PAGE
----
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Should the government fund the arts?

by Aloysius Chia

Some comments arose recently that said that the government should not fund the arts, and that preferably, funding for the arts should be eliminated given how governments get the flak whether it funds or does not fund particular art works with an ideological or subjective bent. This piece argues for why the government should fund the arts.

That a piece of art work can have no ideological or subjective bent is nonsense. Art or creative pieces, whether funded privately or publicly, conveys different messages and can be interpreted in a variety of ways. On the one hand there is the art creator, who harbours particular intentions when creating a piece of work, and who works in a particular background or context. On the other hand there is the audience or viewer, who chooses to look at art or creative pieces that are acts of interpretation.

To say that the government should minimize or eliminate funding for the arts just because it cannot fulfil the expectations of everybody is poor reasoning. Just about almost everything the government does, from the curriculum of education to the intensity and method of policing, cannot appease everyone. But just because one cannot appease everyone does not mean that it is necessary to eliminate funding for which the government has an important role to play.

Critics of arts funding say that it is a waste of resources, is inefficient, and worse of all, forces the art creator to betray him or herself to ‘self-regulate’. They say such funds would be much better used elsewhere, if at all. These critics usually take art as an extremely narrow view of something that is consumable like any product that only market forces can decide is worthy. They view art or creative works as something that is created for the purposes of consumption.

Yet much of arts and what goes into funding it is more than simply creation, art is also the passing on of traditional practices, it is the cultivation of a unique way of looking at things that reflects identity and memory, it is the development of perspectives that enables one to see the world in critical lens and vivid colours, leaving room for play and re-imaginings, rather than shades of grey. It is history and human engagement not just for those who can afford it.

To say only what is economically profitable is valuable, and that the government should do what is only profitable, is to deliberately ignore aspects of government that are economically unprofitable but those who argue for its elimination want to keep, such as the maintenance of a police and fire fighting force for the safety of property, the upholding of impartial rule of law and its corresponding institutions, and the maintenance of workable roads and pipes. Not all that is profitable is valuable, just as not all that is unprofitable is not valuable.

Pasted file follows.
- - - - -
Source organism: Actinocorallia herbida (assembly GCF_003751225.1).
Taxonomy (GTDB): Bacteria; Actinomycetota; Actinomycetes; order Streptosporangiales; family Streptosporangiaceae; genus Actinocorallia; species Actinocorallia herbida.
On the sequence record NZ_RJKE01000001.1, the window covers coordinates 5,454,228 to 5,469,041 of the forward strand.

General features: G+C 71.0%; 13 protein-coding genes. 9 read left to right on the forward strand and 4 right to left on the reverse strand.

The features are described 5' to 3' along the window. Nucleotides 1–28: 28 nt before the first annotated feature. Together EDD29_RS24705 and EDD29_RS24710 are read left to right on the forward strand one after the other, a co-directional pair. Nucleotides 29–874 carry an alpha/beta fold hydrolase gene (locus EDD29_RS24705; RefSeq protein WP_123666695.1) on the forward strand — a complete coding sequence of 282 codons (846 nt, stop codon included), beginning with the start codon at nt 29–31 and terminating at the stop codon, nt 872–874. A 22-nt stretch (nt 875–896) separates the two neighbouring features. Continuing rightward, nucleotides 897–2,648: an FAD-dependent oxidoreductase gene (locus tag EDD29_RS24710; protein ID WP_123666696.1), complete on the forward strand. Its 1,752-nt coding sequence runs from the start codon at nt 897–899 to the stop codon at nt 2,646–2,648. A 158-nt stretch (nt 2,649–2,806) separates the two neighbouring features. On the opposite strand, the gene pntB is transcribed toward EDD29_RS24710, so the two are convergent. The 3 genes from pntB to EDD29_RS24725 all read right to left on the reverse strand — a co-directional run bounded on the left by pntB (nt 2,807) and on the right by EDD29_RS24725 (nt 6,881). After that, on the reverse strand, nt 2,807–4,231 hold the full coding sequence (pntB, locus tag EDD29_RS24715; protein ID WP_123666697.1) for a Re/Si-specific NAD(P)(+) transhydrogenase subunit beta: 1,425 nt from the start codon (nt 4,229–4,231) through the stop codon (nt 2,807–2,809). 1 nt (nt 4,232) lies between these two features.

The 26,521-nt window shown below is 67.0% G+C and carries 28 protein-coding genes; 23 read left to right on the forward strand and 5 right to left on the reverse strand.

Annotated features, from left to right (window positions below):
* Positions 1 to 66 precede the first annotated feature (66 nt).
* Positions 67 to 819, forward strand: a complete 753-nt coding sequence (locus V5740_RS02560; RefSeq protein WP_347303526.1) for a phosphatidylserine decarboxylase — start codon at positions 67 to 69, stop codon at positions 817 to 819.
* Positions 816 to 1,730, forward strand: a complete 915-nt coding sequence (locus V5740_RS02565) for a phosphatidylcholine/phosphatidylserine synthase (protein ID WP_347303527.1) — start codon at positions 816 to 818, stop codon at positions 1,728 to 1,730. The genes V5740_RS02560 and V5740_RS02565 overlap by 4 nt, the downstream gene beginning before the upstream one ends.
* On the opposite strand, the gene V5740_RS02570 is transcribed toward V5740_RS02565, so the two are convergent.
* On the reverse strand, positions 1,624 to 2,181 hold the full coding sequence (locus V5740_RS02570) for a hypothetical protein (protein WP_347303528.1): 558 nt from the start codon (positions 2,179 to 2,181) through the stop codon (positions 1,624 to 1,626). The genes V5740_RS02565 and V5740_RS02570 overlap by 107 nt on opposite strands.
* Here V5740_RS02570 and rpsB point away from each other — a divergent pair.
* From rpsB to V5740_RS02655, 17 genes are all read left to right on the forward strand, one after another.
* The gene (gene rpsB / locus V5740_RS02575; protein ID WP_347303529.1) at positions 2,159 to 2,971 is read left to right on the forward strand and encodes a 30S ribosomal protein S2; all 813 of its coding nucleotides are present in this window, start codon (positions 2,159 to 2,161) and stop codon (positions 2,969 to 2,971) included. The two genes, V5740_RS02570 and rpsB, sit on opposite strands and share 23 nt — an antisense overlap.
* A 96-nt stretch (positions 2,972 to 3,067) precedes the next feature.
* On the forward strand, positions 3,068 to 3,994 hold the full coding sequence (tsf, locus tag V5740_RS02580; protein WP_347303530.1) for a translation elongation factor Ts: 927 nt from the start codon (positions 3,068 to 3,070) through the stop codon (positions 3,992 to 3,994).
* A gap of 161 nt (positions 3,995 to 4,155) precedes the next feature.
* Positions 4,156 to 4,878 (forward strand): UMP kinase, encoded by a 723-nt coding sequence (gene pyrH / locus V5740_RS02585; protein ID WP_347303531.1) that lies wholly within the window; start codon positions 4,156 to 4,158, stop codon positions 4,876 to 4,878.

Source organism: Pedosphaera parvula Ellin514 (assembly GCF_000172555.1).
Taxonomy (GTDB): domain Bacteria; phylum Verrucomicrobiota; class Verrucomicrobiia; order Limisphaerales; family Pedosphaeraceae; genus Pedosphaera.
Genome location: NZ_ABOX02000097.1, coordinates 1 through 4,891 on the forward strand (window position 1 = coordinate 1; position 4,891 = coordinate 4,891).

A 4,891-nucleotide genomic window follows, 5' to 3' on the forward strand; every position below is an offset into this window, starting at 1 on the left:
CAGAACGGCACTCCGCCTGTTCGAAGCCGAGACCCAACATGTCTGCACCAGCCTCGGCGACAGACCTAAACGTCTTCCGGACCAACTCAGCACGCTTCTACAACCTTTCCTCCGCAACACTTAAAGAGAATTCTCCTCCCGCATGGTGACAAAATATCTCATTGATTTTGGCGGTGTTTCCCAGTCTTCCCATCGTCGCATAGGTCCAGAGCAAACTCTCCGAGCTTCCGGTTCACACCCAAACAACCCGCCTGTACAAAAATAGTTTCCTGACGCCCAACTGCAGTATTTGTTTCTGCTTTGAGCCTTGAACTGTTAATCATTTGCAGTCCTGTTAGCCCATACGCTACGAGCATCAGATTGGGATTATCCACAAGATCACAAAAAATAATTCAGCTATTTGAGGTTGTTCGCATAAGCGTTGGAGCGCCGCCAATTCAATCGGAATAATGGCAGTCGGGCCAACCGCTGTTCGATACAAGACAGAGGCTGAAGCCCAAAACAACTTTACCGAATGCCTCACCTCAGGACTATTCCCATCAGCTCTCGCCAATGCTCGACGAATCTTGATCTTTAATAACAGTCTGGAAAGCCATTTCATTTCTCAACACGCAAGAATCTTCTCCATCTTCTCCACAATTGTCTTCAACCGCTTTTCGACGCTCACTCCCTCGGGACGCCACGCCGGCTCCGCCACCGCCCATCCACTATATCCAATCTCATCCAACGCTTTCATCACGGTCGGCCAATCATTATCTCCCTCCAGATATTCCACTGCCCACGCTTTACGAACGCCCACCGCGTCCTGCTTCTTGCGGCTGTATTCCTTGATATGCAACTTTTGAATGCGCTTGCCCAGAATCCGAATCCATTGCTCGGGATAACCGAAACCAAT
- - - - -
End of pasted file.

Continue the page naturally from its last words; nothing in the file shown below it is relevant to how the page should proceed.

To say that art or creative authors are forced to self-censor, is to conveniently ignore that artists and authors can choose not to go to the government and select other ways to fund their creative works. The government is not forcing them not to use other resources as a means of creation. More importantly, to say absurdly that whatever works are accepted to be funded is propaganda, is to fail to recognize that authors of creative works have autonomy, and there can be a select set of expert and experienced arts practitioners who know their own respective art fields who can work with agencies to choose both conventional and unconventional works in terms of funding.

It is ironic that whereas those who say that authors of creative works have to self-censor would be much better off elsewhere, do not themselves admit that many artists and authors fail immediately in the marketplace, even though they are very good. Either there is no demand for their works, or the market for it has not yet been developed. These critics readily applaud that rich private patrons with their own selective and contextual tastes in art should be encouraged, even though these very tastes are by itself subjective and therefore, defines what is not very good. Artists and authors who thus find themselves working not in an accepted artistic realm easily accessible to patron funding are therefore situated no different from those who say that the government creates self-censorship.

In any case, the reality of government arts funding is that it often goes hand in hand with private sources, artists and creators of imaginative works often navigate between both worlds so as to achieve recognition and sustainability eventually. A considered, nuanced and reflective entity within government, working with many in the arts industry, can help make initial artistic endeavours, which are often very difficult and challenging, become more successful. Government funding, if done properly and accountably, can be a source of intellectual vibrancy, progress and richness. It is not incompatible with the market as is often misconstrued.

That one should take the position and reject all government funding just because Sonny Liew’s The Art of Charlie Chan Hock Chye was initially given and rejected funding, and the subsequent uproar that ensued, is to be cynical not just of the role of government, but the arts in general. It is to think that government cannot be improved and become better. More significantly, one has to be absolutely straight-laced about the nature of the arts to think that all arts funding should be entirely eliminated, since if Sonny Liew’s excellent and imaginative book did not win any awards, gain any recognition, or receive any controversy, one would come to the opposite conclusion that there is any good reason to eliminating funding for the arts. One would be strangely silent about anything to say about art.